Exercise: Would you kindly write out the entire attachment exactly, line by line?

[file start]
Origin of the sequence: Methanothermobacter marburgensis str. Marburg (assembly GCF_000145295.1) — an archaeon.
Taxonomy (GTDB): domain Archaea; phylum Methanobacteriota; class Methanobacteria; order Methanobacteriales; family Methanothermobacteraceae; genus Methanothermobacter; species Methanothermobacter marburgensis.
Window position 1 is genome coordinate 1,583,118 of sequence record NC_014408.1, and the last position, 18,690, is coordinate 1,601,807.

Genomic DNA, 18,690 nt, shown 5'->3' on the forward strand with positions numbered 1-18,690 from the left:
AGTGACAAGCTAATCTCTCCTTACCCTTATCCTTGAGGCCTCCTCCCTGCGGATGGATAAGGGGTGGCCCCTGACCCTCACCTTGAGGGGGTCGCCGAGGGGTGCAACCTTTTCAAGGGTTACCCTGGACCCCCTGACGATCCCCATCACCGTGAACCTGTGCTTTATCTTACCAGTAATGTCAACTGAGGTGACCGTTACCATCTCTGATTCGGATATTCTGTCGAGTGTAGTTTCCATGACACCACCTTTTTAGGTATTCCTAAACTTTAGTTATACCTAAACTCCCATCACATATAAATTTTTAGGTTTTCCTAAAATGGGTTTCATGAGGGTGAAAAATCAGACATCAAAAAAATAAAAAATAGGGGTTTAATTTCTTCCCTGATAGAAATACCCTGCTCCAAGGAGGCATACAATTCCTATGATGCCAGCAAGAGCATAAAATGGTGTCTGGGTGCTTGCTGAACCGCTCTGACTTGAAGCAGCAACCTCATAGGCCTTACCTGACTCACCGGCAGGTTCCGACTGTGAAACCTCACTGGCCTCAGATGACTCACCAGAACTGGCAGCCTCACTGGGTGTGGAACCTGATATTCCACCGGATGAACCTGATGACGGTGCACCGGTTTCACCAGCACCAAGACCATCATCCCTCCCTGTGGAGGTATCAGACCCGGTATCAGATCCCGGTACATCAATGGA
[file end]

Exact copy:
Origin of the sequence: Methanothermobacter marburgensis str. Marburg (assembly GCF_000145295.1) — an archaeon.
Taxonomy (GTDB): domain Archaea; phylum Methanobacteriota; class Methanobacteria; order Methanobacteriales; family Methanothermobacteraceae; genus Methanothermobacter; species Methanothermobacter marburgensis.
Window position 1 is genome coordinate 1,583,118 of sequence record NC_014408.1, and the last position, 18,690, is coordinate 1,601,807.

Genomic DNA, 18,690 nt, shown 5'->3' on the forward strand with positions numbered 1-18,690 from the left:
AGTGACAAGCTAATCTCTCCTTACCCTTATCCTTGAGGCCTCCTCCCTGCGGATGGATAAGGGGTGGCCCCTGACCCTCACCTTGAGGGGGTCGCCGAGGGGTGCAACCTTTTCAAGGGTTACCCTGGACCCCCTGACGATCCCCATCACCGTGAACCTGTGCTTTATCTTACCAGTAATGTCAACTGAGGTGACCGTTACCATCTCTGATTCGGATATTCTGTCGAGTGTAGTTTCCATGACACCACCTTTTTAGGTATTCCTAAACTTTAGTTATACCTAAACTCCCATCACATATAAATTTTTAGGTTTTCCTAAAATGGGTTTCATGAGGGTGAAAAATCAGACATCAAAAAAATAAAAAATAGGGGTTTAATTTCTTCCCTGATAGAAATACCCTGCTCCAAGGAGGCATACAATTCCTATGATGCCAGCAAGAGCATAAAATGGTGTCTGGGTGCTTGCTGAACCGCTCTGACTTGAAGCAGCAACCTCATAGGCCTTACCTGACTCACCGGCAGGTTCCGACTGTGAAACCTCACTGGCCTCAGATGACTCACCAGAACTGGCAGCCTCACTGGGTGTGGAACCTGATATTCCACCGGATGAACCTGATGACGGTGCACCGGTTTCACCAGCACCAAGACCATCATCCCTCCCTGTGGAGGTATCAGACCCGGTATCAGATCCCGGTACATCAATGGA